“Cluster development for business excellence”

Over the last few years, Frankfurt International Airport has been expanding to meet passenger demand estimated to grow from 61mn currently to 70mn by 2021. To meet this growth Europe's third busiest airport is looking beyond mere physical transformation. It is gradually evolving into an ‘airport city'—a sophisticated knowledge-sharing and high-tech business cluster. The German airport is using the cluster approach to attract more business travellers and conference delegates, position itself as a leading knowledge hub in the logistics and transportation industry, and transform the metropolian area into a mega hub for business and economic growth.

The ‘cluster concept' is a worldwide phenomenon. Companies in continents such as Asia, South America, Europe and North America are introducing cluster development programmes (CDP) to catapult their businesses into centers of excellence with shared values of trust and integrity.

India is no exception to this unique idea. In 1998, the government launched a programme for small and medium enterprises (SMEs) to boost interconnectivity and knowledgesharing among companies. The schemes usually relate to technology, quality up gradation, marketing support, and entrepreneurial and managerial development. Till date, the government has organised more than a thousand interventions in various clusters across 29 states. So far, 677 programmes have been completed. As many as 178 of these were for new build and up-gradation of infrastructure facilities.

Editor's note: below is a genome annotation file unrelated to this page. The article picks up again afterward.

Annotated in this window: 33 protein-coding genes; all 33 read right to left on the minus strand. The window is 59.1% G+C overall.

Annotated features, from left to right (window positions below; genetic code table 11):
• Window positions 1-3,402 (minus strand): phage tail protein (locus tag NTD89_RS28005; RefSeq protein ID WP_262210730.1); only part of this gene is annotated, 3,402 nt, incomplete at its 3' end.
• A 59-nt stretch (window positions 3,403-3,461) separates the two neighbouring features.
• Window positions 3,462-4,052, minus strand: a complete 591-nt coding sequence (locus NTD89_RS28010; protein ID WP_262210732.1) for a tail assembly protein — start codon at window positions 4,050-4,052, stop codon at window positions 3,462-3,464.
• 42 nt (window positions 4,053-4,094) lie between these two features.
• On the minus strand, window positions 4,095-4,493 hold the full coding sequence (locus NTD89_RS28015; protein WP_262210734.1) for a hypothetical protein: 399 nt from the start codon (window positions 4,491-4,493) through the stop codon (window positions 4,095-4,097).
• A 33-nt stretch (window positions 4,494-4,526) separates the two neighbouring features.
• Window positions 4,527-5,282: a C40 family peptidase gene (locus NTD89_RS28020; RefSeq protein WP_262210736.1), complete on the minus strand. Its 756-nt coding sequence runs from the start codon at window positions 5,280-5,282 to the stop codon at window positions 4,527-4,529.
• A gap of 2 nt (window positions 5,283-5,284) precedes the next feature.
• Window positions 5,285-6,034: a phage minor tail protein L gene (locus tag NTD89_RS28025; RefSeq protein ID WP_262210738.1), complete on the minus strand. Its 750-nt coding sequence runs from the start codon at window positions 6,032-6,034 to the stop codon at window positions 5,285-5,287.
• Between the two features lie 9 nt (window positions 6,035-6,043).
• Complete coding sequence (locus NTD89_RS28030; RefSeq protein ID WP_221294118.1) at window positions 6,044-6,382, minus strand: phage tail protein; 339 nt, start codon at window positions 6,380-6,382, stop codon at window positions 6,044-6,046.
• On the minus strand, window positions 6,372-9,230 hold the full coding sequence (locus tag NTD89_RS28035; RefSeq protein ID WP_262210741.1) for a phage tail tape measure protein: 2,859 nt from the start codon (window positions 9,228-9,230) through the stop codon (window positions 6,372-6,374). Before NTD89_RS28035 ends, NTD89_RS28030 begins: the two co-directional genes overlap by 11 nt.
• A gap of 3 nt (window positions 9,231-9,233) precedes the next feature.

Manufacturing cluster development
While there are many aspects to it, cluster development primarily refers to the sharing of knowledge and best practices and improved networking among enterprises across one or more sectors. It plays an important role in increasing the competitiveness of businesses, especially SMEs —through fresh insights and strategies resulting in better productivity and profits. Apart from knowledge-sharing, the other values that drive these clusters are transparency, learning, speed, adaptability, sustenance and zero tolerance. The success of cluster programmes depends on to what extent participants fulfil these and other values.

Clusters started in India within the auto Industry. Generally the SMEs participated in it. These cluster programs helped building a robust supply chain for the industry. The methodology was to learn and share from each other under a mentor. It was a low cost approach compared to full time consultants working for large OEMs.

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